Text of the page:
“Speaker Nancy Pelosi reiterated this morning that the House will not take up the bipartisan infrastructure bill until the Senate passes its reconciliation package,” Punchbowl News reports.
“Understand what that means: Pelosi is not talking about a budget resolution, which could clear the Senate and House in August. Pelosi is referring to the reconciliation package — the one that includes all the negotiated policy details drafted by the committees — and that may pass as late as this fall.”
Amy Walter: “No matter what happens with the bipartisan infrastructure bill, it’s pretty clear that this is the last chance for any significant and meaningful bipartisan legislation for the foreseeable future. And, that’s not just because control of the Senate is on the line in 2022. Two of the three Republicans most heavily involved in the bipartisan deal-making on infrastructure won’t be in Congress in 2023, while the third could lose a primary. Ohio’s Rob Portman and North Carolina’s Richard Burr are retiring, while Alaska Sen. Lisa Murkowski, who has earned former President Trump’s wrath by voting to impeach him, has a serious intra-party challenge.”
“As important, the Republicans running to replace them are more interested in fighting than in fixing, more invested in widening the partisan chasm than in narrowing it. Meanwhile, Democratic Senate candidates in key swing seat Senate races don’t share President Biden’s optimism about GOP cooperation. Many of them have pledged to nix the filibuster, something Biden recently said would ‘throw the entire Congress into chaos.’”
“Lawmakers trying to seal a bipartisan infrastructure deal and maneuver Democratic priorities through Congress will claim those plans are fully paid for, but they look likely to use a series of creative budgetary techniques to achieve that target,” the Wall Street Journal reports.
“Instead of borrowing at historically low interest rates, as was the case in the $1.9 trillion coronavirus relief law in March, lawmakers appear set to open a well-worn bag of maneuvers, which analysts in both parties call gimmicks, to help claim their policies aren’t adding to the national debt, though Democrats will certainly have tax increases to point to.”
Axios: “Senate Democrats are considering including about $10 billion in their $3.5-trillion budget reconciliation package for border security — focused on infrastructure at legal entry points.”
“The United States has dropped its threat to block the Nord Stream 2 natural gas pipelines from Russia to Germany, officials said on Wednesday, formally setting aside a yearslong disagreement with Berlin over an energy deal that critics have warned would allow Moscow to starve Ukraine of transit fees that are crucial to Kyiv’s economy,” the New York Times reports.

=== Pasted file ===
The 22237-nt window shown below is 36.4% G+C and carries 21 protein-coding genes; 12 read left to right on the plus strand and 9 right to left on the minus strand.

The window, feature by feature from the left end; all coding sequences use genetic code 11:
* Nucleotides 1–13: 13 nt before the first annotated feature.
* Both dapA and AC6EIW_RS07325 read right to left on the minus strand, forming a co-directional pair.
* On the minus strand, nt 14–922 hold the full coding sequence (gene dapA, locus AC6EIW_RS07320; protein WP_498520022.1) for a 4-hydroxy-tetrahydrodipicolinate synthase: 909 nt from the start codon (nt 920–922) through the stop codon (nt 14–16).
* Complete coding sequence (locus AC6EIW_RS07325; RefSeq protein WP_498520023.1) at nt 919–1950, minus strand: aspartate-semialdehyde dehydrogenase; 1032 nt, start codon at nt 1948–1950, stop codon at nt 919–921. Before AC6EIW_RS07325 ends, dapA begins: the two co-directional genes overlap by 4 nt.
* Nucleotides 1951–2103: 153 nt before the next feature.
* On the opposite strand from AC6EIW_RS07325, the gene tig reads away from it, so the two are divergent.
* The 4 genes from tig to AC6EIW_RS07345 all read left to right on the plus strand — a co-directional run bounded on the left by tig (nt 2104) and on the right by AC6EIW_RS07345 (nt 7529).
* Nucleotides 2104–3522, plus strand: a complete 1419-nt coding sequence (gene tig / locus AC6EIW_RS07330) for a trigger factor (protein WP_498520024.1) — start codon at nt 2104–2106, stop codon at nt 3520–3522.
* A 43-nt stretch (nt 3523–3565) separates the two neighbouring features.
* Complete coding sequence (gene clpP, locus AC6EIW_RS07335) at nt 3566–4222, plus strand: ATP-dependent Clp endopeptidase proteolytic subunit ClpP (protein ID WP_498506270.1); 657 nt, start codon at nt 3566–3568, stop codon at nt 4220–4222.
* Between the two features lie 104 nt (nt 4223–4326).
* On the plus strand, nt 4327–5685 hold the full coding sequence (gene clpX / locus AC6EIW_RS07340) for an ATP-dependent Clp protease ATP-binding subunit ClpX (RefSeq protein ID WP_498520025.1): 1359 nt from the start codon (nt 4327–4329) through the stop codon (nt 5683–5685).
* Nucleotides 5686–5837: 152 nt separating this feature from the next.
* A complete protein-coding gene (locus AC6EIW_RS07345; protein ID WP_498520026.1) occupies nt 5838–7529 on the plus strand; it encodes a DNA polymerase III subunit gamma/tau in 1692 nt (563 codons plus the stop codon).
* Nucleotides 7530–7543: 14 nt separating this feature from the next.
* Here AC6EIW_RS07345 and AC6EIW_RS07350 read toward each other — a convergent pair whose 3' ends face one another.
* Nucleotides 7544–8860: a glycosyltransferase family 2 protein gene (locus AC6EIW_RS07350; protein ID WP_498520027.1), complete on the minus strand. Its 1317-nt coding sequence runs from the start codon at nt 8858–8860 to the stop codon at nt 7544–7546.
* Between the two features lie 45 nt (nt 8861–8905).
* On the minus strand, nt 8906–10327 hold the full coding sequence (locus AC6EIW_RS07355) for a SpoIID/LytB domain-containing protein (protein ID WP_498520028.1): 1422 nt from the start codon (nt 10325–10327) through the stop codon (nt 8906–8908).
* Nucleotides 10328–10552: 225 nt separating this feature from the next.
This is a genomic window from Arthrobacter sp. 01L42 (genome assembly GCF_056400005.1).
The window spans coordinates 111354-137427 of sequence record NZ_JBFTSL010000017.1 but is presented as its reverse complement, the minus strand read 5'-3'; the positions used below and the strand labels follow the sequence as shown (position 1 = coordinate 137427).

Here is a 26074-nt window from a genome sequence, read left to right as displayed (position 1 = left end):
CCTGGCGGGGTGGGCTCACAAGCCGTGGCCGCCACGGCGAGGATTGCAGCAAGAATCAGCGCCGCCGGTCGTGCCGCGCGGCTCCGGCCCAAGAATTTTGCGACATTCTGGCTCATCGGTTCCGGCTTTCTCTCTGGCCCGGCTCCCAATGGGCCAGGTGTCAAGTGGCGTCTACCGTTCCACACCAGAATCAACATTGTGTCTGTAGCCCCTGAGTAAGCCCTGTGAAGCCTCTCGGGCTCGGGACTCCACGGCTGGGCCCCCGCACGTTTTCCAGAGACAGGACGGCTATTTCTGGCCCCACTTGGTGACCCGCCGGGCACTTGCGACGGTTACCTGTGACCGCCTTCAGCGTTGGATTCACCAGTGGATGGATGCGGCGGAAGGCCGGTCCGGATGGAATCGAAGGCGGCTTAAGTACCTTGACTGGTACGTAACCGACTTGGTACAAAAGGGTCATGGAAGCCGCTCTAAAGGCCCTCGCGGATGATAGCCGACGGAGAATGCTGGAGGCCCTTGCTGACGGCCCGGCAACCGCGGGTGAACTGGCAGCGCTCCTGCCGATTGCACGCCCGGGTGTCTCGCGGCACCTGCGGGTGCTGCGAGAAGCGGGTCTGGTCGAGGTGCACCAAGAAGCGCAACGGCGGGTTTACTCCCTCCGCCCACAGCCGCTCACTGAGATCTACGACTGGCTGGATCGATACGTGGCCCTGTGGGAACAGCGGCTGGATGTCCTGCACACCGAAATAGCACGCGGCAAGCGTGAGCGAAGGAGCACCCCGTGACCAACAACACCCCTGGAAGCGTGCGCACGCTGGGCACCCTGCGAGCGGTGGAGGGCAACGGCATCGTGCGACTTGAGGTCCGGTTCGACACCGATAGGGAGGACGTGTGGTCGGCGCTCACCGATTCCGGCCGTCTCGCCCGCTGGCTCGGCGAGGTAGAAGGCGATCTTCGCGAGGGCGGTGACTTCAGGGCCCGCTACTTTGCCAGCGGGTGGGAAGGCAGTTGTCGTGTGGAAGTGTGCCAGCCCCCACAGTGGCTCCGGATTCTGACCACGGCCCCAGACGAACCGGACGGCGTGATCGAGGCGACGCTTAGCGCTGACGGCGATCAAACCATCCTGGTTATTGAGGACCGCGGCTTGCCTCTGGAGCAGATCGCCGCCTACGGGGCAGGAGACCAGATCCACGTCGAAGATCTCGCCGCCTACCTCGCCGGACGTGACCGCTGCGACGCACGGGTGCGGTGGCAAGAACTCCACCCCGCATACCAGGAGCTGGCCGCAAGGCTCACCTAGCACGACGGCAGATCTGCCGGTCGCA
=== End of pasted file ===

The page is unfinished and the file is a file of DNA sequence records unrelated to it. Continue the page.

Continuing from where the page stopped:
“The Biden administration’s decision was effectively an acknowledgment that the pipeline project was too far advanced to stop, and that relations with Germany, a crucial ally, were too important to jeopardize over the dispute.”
“But it infuriated Republicans and Democrats in Congress who have demanded the use of economic penalties to halt the pipelines, and on Wednesday accused the administration of being soft on Russia.”
Washington Post: “Since the pandemic began, Congress has authorized about $6 trillion in assistance, which helped stave off an economic downturn that in some ways rivaled even the Great Depression. That includes critical federal initiatives that once lent billions of dollars to small businesses and restaurants, which in recent months have run out of cash or reached their expected ends.”
“For workers, meanwhile, a series of programs to help renters afford housing, assist students struggling with their loans or boost out-of-work Americans’ pay are nearing their expiration — unless Congress extends them or the White House intervene.”
David Leonhardt: “Covid-19 has caused the largest decline in U.S. life expectancy since World War II, the federal government reported yesterday. But Covid is not the only reason that life expectancy in this country fell last year to its lowest level in almost two decades.”
“Even before the pandemic, the U.S. was mired in an alarming period of rising mortality. It had no modern precedent: During the second half of the 2010s, life expectancy fell on a sustained basis for the first time since the fighting of World War II killed several hundred thousand Americans.”
“It’s hard to imagine a more alarming sign of a society’s well-being than an inability to keep its citizens alive.”
“Nearly three years after Justice Brett Kavanaugh’s tumultuous confirmation to the Supreme Court, the FBI has disclosed more details about its efforts to review the justice’s background, leading a group of Senate Democrats to question the thoroughness of the vetting and conclude that it was shaped largely by the Trump White House,” the New York Times reports.